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[公告] 「港台學術資訊」不是我的微博

Wednesday, July 27, 2016

[Dissertation] Placing Ye 鄴: The City and its Representation in Literature

Author:
Tsao, Joanne

University:
Arizona State University

Publication Year:
2016

Advisor:
Cutter, Robert J.

Abstract:

This dissertation examines the history of the early medieval city Ye 鄴 and its place in the literary tradition. Ye was the powerbase of the warlord Cao Cao 曹操 (155–220) and the birthplace of the Jian’an 建安 literature. It was also the capital city of the Later Zhao 後趙 (319–349), the Former Yan 前燕 (337–370), the Eastern Wei 東魏 (534–550), and the Northern Qi 北齊 (550–577). Through a contextualized close reading of a variety of literary and historical texts, including poems, prose, scholar notes, and local gazetteers, this study shows how Ye, destroyed in 580, continued to live on in various forms of representation and material remains, and continued to evolve as an imagined space that held multiple interpretations. 

The interpretations are represented in works that treat the heroic enterprise of Cao Cao in founding the city, the double-sided poems that collapsed celebration and themes of carpé diem in the Jian'an era, and in tropes of sorrow and lamentation on the glories, or ruins, of the city that had passed its life in a brilliant flash, and then was lost to time and text. Ye’s most iconic structure, the Bronze Bird Terrace, developed a distinct terrace-scape, a nearly mythical space where poets tangled with questions of sorrow, consciousness after death, and lamentation for women forced to serve their lord long after his demise. The last material vestiges of the city, its tiles which were shaped into inkstones, created a discourse in the Song and Yuan periods of heavy censure of Cao Cao's exercise of power and his supposed eventual failure of ambition and retreat to concern over meaningless material possessions.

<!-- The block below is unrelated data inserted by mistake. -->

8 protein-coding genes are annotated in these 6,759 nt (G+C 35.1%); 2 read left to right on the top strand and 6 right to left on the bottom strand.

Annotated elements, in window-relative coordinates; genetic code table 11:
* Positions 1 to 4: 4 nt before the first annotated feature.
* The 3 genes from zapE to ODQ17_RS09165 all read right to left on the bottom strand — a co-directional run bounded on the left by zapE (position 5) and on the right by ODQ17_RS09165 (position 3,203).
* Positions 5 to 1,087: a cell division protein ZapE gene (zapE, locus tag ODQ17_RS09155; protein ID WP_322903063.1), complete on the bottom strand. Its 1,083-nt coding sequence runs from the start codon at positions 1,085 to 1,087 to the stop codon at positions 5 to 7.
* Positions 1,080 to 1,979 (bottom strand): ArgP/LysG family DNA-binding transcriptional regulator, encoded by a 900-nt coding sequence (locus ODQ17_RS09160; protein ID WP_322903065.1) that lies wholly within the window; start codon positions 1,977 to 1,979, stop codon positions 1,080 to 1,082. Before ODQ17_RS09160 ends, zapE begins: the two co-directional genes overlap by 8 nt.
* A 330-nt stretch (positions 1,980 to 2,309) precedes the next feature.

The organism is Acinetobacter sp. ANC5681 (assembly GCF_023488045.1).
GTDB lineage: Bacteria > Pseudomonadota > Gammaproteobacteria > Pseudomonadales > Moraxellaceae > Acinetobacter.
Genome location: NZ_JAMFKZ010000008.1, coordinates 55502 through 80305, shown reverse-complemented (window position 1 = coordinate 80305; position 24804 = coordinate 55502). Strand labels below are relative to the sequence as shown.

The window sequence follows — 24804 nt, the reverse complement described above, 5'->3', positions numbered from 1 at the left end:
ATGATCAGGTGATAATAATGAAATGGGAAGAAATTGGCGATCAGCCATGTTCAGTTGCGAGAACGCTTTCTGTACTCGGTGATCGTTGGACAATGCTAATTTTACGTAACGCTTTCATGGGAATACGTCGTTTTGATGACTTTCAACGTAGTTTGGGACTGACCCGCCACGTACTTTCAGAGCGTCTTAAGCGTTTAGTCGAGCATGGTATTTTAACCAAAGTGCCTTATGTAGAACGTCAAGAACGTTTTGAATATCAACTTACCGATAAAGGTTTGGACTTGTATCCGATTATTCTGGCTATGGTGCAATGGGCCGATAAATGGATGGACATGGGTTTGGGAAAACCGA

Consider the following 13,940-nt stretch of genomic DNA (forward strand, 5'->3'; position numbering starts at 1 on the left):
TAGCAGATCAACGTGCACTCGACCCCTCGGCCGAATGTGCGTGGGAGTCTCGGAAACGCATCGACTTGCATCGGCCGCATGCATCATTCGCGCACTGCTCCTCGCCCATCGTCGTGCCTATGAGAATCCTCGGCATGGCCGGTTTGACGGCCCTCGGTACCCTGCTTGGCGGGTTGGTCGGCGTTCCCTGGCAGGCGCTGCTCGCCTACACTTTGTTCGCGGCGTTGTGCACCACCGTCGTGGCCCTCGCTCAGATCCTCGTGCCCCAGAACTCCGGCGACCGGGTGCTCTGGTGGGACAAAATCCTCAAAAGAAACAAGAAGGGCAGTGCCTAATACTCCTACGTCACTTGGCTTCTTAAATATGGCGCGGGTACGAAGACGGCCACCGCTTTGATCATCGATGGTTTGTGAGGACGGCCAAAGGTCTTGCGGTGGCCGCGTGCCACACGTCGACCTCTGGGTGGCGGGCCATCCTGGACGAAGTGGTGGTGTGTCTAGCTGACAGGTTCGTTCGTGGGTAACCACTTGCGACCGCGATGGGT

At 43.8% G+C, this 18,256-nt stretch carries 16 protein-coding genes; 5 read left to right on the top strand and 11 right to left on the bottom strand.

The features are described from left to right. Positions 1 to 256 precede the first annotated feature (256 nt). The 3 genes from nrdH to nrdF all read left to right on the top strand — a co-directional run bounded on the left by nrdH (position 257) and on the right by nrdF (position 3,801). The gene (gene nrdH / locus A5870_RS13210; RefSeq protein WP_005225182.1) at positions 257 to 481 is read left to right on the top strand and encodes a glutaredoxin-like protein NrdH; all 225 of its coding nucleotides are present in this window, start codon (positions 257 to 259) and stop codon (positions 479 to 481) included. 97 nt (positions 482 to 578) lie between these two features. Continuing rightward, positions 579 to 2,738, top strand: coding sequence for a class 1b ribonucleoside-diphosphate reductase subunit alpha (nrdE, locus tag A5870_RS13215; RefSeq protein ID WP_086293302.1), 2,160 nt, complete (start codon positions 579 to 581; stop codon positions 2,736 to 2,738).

Over the years, these representations have seen in Ye a fertile ground, either experienced or imagined, where questions about political rise and fall and about the meaning of human life could be raised and partially answered. This dissertation looks closely at the ambivalent attitudes of writers through the ages about, and at their sometimes ambiguous representation of, the status and meaning of that ancient city.

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